June 5, 2023

Taylor Daily Press

Complete News World

One more rate hike in the US, and then a pause

Federal Reserve Chairman Jerome Powell

NOS news•

Interest rates in the United States will be raised by another 0.25 percentage points, followed by a pause in increases. This was announced by the Fed, the US central bank, after a series of rate hikes.

According to the central bank, the break aims, among other things, to create space for analyzing the effects of the recent banking crisis. The bank wants to wait for the outcome of the political impasse over the US debt ceiling and see how inflation develops.

The central bank, like the European Central Bank, has been raising interest rates rapidly to fight inflation. Inflation in the US in March was 5 percent from a year earlier. It was still 6 percent in February.

Slow down the economy

With interest rate hikes, the central bank wants to slow the economy, reducing demand for goods and with it prices and inflation. The US economy is already in recession. Additionally, interest rates in the US are already at 5.25 percent, a tenfold increase in more than a year.

Interest rates in Europe are currently 3 percent. The European Central Bank will announce new rate hikes tomorrow. Due to low interest rates and high inflation compared to the US, a break in Europe is not yet in sight.

Troubled banks

In the US, banks are somewhat reluctant to extend credit, as three US banks have recently run into trouble.

First went under Silicon Valley Bank; That bank’s financial buffers were eroded by rising interest rates, after which customers withdrew more than $40 billion in a few days. Then there was the failure of Signature Banks and last week, Republic Bank.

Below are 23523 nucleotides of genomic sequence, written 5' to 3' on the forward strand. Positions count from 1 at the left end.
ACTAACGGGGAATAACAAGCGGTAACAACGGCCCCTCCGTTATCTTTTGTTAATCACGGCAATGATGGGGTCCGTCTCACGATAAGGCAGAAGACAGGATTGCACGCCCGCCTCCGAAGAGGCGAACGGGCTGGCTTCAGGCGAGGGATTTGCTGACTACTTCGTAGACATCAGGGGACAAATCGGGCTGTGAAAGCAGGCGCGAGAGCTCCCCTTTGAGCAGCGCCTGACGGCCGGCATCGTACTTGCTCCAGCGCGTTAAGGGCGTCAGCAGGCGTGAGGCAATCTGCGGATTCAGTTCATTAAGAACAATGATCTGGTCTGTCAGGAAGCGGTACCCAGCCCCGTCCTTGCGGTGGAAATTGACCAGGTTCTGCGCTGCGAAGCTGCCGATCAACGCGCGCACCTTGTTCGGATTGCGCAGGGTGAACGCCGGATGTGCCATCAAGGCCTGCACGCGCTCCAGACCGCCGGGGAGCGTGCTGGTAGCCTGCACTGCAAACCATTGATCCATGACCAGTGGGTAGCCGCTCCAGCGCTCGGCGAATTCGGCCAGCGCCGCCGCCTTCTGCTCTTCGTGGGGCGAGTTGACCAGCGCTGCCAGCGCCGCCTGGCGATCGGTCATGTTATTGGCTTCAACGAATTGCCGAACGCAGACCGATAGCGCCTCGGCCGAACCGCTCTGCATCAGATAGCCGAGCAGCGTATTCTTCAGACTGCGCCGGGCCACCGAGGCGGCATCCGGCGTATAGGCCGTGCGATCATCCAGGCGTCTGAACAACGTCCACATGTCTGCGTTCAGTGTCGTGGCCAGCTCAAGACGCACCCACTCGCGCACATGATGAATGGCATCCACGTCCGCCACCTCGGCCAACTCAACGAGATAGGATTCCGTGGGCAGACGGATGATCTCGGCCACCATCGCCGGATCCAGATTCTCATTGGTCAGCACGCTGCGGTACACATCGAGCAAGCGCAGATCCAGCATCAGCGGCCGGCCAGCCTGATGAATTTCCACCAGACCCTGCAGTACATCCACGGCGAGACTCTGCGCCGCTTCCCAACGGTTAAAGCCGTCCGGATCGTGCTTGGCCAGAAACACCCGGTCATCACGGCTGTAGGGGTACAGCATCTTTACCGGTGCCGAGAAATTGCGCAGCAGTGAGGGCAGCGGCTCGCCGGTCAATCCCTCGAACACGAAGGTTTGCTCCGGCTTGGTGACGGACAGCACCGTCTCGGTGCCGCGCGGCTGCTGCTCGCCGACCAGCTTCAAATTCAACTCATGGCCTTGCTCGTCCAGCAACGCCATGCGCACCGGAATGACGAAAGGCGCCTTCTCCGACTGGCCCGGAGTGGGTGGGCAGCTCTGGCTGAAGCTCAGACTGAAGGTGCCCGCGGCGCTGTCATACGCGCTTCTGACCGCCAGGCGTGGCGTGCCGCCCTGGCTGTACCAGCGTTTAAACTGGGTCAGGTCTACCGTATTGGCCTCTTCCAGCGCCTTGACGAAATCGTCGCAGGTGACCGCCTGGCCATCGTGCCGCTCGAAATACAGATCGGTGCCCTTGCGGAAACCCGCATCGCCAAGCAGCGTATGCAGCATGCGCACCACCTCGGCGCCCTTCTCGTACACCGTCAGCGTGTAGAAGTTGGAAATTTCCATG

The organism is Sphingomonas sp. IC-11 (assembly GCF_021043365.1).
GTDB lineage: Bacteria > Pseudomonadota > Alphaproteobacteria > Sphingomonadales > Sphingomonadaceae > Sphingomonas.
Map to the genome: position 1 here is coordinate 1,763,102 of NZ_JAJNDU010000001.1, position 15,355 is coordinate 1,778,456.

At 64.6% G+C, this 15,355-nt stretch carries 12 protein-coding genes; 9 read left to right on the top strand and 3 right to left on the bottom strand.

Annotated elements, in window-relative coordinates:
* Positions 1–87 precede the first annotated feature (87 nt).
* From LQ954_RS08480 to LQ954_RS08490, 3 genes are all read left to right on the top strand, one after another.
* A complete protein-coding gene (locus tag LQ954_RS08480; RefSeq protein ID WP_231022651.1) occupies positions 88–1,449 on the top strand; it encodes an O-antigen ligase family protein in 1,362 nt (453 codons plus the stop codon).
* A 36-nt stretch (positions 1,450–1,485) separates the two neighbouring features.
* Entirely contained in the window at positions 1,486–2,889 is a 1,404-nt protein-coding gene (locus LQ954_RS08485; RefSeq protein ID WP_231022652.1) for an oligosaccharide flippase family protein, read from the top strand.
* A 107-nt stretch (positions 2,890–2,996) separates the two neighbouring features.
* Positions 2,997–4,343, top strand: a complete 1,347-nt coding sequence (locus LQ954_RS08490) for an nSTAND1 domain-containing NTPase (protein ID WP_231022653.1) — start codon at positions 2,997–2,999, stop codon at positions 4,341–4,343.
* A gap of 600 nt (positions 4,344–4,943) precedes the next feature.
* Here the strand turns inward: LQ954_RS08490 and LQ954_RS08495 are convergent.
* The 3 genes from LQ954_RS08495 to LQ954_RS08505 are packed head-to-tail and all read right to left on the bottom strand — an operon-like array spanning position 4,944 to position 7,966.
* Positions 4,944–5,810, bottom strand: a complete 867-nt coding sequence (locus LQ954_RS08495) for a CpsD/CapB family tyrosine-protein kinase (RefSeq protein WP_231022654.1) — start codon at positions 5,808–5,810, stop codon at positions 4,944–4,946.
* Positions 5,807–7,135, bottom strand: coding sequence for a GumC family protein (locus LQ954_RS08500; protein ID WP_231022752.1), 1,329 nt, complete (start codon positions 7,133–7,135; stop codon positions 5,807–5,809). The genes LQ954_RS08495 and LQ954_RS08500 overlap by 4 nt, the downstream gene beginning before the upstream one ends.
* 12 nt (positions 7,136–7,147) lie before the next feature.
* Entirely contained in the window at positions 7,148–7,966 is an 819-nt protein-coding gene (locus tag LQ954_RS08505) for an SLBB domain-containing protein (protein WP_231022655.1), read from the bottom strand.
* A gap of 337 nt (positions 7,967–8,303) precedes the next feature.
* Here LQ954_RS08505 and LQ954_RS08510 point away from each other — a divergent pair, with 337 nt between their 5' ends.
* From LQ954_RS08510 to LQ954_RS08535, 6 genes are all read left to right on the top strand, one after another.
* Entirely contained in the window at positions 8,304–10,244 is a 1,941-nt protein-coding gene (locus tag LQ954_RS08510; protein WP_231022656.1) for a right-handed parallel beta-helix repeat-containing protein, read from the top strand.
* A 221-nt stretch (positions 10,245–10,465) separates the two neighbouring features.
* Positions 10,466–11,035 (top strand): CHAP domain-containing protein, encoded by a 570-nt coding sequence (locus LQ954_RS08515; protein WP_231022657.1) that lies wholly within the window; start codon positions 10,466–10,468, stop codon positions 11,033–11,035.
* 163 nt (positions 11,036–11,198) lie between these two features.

The latter ran into problems due to its large portfolio of mortgages with low interest rates. Initially the bank could be sustained with financial assistance from competitors and emergency loans, but devaluation of buffers did not play a role alone.

Rich tech people

Like other troubled banks, First Republic Bank managed large deposits that were not protected by the US Deposit Guarantee Program, which insured assets up to $250,000.

Silicon Valley Bank and First Republic Bank have been home to several San Francisco tech leaders, including Facebook founder Mark Zuckerberg, The Washington Post reported.

Many decided to withdraw some or all of their money as a precaution. The speed of online banking allowed us to do this in a matter of hours. In a short span of time, over $100 billion was taken in a one-of-a-kind digital banking movement. This caused panic among investors, who sold their stocks in droves.

Just hours before the stock market opened last Monday, it was announced that JPMorgan Chase had acquired all of the bank’s assets and investments.

Below explains how bank 3 will fall in NOS:

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